Tuesday, 16 August 2016

Knitting Sampler Squares

I wrote here in January about a hugely long sampler that we have in the Guild collection, made by a knitter called Gladys.  There are about 940 stitch patterns in it.  Gladys intended to reach 1,000 but had to give it up because of arthritis in her hands - she never cast it off, though, and when it was given to the Guild after she died, it was still on the needles, so perhaps she had hoped to finish it.

The London branch of the Guild has been studying the sampler and is planning a couple  of projects based around it.  One is to add another 60 or so stitch patterns, to reach Gladys' target.  Another, which is under way, is to re-knit some of the most interesting stitch patterns and maybe publish them.  I volunteered to knit two of the patterns, and have just finished and posted them.  We were asked to knit 20cm. squares, with a garter stitch border. They are all in the same wool - 4-ply merino in cream.

My first square, pattern no. 491, is a very pretty pattern of cables separated by open-work panels.

The other (pattern 370) is not as successful, I think.  It has bands of reverse stocking stitch, knitted on size 10 (3.25mm.) needles, separated by two rows of a more open stitch knitted on size 7 (4.5mm.)  needles. But the two fancy rows don't show up as much as I think they should, partly because of the tendency of the stocking stitch to curl - even after I stretched the swatch quite a lot.  All you get is a general impression of horizontal channels between the bands of reverse stocking stitch, punctuated by little holes.  It seems to have looked better in Gladys's original, so perhaps it doesn't work well in this yarn.  

Imagine knitting swatches of over 900 different stitches! Would you be able to remember them all, even if you could find that many in the first place?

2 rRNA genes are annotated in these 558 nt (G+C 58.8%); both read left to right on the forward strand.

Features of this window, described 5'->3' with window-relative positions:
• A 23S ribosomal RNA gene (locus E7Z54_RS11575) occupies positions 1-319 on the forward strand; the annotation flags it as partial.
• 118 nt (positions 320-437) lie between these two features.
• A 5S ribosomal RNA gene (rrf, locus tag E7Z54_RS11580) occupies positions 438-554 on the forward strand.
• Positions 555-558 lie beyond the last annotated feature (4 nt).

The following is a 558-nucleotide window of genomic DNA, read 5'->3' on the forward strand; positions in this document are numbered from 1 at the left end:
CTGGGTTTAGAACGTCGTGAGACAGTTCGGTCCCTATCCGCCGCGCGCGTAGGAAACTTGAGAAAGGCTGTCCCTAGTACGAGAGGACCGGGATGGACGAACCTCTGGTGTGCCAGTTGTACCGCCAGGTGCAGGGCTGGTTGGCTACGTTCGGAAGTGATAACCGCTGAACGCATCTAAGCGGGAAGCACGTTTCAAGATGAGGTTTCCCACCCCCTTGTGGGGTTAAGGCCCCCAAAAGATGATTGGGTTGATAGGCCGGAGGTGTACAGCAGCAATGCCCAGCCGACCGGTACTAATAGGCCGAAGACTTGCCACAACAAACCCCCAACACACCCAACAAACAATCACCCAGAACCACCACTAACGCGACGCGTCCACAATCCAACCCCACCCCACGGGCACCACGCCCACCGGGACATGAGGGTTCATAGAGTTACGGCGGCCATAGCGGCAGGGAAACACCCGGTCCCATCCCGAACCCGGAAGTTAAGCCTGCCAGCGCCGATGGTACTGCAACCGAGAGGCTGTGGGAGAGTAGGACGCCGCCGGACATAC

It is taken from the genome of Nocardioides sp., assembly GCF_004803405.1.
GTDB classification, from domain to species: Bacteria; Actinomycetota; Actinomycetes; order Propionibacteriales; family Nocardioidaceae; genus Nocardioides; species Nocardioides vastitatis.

Saturday, 13 August 2016

Bra Recycling

The local Women's Institute (Marsh, Huddersfield - aka Cupcakes & Cocktails)  have been making planting 'braskets' out of bras.  They have made a display of the results alongside the main road through Marsh, outside the Junction pub - very eye-catching.

It's all to encourage recycling of old clothes, allegedly.  Though this particular approach works best with larger sizes - the less well-endowed will have to find some other use for old bras.


Tuesday, 9 August 2016


Today I was sorting some magazines in the Knitting & Crochet Guild collection and separating out surplus copies.  One of them was a Woolworth Knitting Magazine from 1976, and I was idly looking through it to see if there was anything of interest in it.  At that time, Woolworth's sold knitting yarns under their Winfield brand, as well as pattern leaflets, an annual knitting magazine, and  knitting needles, crochet hooks, buttons and other haberdashery.

The patterns in this magazine weren't very exciting, but an ad about metrication of knitting needles caught my eye.  Evidently, the old imperial sizes were just changing over to metric sizes at the time.